Invisible Cities

Couverture
Harcourt Brace Jovanovich, 1978 - 165 pages
1028 Avis
"Cities, like dreams, are made of desires and fears, even if the thread of their discourse is secret, their rules are absurd, their perspectives deceitful, and everything conceals something else." -- from Invisible Cities

In a garden sit the aged Kublai Khan and the young Marco Polo -- Mongol emperor and Venetian traveler. Kublai Khan has sensed the end of his empire coming soon. Marco Polo diverts his host with stories of the cities he has seen in his travels around the empire: cities and memory, cities and desire, cities and designs, cities and the dead, cities and the sky, trading cities, hidden cities. As Marco Polo unspools his tales, the emperor detects these fantastic places are more than they appear.

"Invisible Cities changed the way we read and what is possible in the balance between poetry and prose . . . The book I would choose as pillow and plate, alone on a desert island." -- Jeanette Winterson

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Avis des utilisateurs

5 étoiles
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Beautiful prose and imagery. - Goodreads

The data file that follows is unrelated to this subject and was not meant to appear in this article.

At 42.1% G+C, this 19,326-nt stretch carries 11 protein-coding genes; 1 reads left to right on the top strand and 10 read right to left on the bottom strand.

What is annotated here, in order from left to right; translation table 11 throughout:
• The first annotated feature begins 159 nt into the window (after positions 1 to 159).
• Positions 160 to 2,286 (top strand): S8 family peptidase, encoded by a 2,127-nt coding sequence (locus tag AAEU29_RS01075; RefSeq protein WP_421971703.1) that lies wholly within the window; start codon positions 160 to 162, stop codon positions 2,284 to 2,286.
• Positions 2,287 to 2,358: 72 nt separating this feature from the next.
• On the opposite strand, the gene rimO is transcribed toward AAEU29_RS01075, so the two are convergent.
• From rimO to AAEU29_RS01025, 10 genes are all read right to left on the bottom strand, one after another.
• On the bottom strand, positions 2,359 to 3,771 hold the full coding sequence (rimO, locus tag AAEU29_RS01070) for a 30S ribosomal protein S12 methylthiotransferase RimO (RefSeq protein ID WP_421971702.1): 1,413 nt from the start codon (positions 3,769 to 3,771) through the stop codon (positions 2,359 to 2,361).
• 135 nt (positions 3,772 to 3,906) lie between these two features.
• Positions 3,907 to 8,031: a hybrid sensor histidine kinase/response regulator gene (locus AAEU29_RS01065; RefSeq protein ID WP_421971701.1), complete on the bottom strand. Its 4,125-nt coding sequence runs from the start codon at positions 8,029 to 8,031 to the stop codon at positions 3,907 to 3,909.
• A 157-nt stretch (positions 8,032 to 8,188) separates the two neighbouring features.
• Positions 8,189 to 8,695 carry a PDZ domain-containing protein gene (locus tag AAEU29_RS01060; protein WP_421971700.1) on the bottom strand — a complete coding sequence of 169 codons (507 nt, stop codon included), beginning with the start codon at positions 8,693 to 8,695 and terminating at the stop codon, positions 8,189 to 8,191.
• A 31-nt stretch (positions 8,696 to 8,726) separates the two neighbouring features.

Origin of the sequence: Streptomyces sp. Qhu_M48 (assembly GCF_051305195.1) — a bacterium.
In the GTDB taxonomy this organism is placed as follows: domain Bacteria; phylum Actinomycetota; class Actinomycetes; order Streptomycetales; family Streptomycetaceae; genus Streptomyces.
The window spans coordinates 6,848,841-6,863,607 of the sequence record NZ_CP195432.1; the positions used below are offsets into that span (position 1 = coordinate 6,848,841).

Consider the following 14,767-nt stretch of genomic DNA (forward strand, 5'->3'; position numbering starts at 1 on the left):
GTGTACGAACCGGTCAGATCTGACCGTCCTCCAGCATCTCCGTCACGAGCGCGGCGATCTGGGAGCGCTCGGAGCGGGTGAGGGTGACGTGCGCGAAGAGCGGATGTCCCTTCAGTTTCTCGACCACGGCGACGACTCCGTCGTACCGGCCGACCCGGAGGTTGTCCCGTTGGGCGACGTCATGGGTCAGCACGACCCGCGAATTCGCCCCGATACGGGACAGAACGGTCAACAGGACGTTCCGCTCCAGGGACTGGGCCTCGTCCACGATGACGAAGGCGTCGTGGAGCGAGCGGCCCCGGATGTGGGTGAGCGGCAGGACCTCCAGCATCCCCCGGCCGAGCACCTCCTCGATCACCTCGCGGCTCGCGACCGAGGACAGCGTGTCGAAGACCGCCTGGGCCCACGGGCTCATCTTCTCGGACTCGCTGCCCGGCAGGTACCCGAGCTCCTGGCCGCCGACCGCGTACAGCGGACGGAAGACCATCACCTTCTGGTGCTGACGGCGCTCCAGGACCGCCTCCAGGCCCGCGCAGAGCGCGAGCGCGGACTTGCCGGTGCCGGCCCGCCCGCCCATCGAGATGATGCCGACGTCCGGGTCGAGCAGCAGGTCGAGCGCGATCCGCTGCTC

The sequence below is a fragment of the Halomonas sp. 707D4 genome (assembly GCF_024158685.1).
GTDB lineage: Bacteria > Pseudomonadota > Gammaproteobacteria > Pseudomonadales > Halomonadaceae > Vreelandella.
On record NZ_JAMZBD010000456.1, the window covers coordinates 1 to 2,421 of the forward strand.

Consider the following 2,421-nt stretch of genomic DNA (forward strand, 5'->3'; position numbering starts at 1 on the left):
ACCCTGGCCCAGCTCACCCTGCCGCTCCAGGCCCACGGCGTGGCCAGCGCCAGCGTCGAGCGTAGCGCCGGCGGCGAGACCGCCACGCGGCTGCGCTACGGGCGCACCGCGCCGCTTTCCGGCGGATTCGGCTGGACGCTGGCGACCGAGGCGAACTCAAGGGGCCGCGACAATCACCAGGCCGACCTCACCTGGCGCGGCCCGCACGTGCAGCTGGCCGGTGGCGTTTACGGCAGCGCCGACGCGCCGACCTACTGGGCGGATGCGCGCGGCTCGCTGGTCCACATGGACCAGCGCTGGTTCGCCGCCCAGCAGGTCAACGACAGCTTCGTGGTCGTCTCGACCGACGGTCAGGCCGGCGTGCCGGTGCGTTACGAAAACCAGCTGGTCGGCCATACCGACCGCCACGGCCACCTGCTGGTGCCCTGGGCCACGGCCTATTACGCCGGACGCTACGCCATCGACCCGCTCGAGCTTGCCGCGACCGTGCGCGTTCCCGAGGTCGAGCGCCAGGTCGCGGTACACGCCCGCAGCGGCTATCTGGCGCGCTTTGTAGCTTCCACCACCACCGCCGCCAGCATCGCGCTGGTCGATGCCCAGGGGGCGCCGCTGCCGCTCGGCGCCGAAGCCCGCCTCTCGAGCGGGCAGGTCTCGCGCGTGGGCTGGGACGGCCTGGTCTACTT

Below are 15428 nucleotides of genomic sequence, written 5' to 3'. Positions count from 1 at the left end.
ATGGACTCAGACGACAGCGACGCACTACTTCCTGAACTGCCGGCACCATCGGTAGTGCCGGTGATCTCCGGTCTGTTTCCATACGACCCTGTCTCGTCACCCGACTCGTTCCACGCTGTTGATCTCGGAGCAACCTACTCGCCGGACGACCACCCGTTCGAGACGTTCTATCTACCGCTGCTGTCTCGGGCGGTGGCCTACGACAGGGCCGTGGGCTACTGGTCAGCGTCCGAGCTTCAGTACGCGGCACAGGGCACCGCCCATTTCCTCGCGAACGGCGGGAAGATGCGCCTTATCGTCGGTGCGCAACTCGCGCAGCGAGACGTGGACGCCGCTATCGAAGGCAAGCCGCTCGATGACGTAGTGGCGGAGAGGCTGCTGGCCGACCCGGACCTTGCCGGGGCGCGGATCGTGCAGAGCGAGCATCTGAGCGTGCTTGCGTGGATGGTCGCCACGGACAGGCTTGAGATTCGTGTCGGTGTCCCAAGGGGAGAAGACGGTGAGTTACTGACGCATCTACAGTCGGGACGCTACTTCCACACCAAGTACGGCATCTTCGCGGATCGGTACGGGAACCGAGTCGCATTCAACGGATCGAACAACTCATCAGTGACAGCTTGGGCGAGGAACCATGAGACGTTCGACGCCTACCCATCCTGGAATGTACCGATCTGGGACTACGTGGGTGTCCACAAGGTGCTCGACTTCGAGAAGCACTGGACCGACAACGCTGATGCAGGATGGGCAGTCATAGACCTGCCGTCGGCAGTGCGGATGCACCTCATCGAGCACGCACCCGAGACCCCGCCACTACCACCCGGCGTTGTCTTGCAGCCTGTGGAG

There is no plot or character development. - Goodreads
Whimsical storytelling. - Goodreads
Beautiful, dream-like writing. - Goodreads
Beautiful, atmospheric page turner. - Goodreads
The problem with this book is that its prose. - Goodreads

Review: Invisible Cities

Avis d'utilisateur  - Charles Comenos - Goodreads

Funny and well written. Insights that are modern and quintessentially Italian. Consulter l'avis complet

Review: Invisible Cities

Avis d'utilisateur  - Aaron - Goodreads

I read Invisible Cities in a single sitting. I woke up, picked it up, and had missed breakfast and lunch by the time I was done. It was engrossing. The beauty of the cityscapes and the depth of the ... Consulter l'avis complet

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À propos de l'auteur (1978)

Italo Calvino 1923-1984 Novelist and short story writer Italo Calvino was born in Cuba on October 15, 1923, and grew up in Italy, graduating from the University of Turin in 1947. He is remembered for his distinctive style of fables. Much of his first work was political, including Il Sentiero dei Nidi di Ragno (The Path of the Nest Spiders, 1947), considered one of the main novels of neorealism. In the 1950s, Calvino began to explore fantasy and myth as extensions of realism. Il Visconte Dimezzato (The Cloven Knight, 1952), concerns a knight split in two in combat who continues to live on as two separates, one good and one bad, deprived of the link which made them a moral whole. In Il Barone Rampante (Baron in the Trees, 1957), a boy takes to the trees to avoid eating snail soup and lives an entire, fulfilled life without ever coming back down. Calvino was awarded an honorary degree from Mount Holyoke College in 1984 and died in 1985, following a cerebral hemorrhage. At the time of his death, he was the most translated contemporary Italian writer and a contender for the Nobel Prize for Literature.

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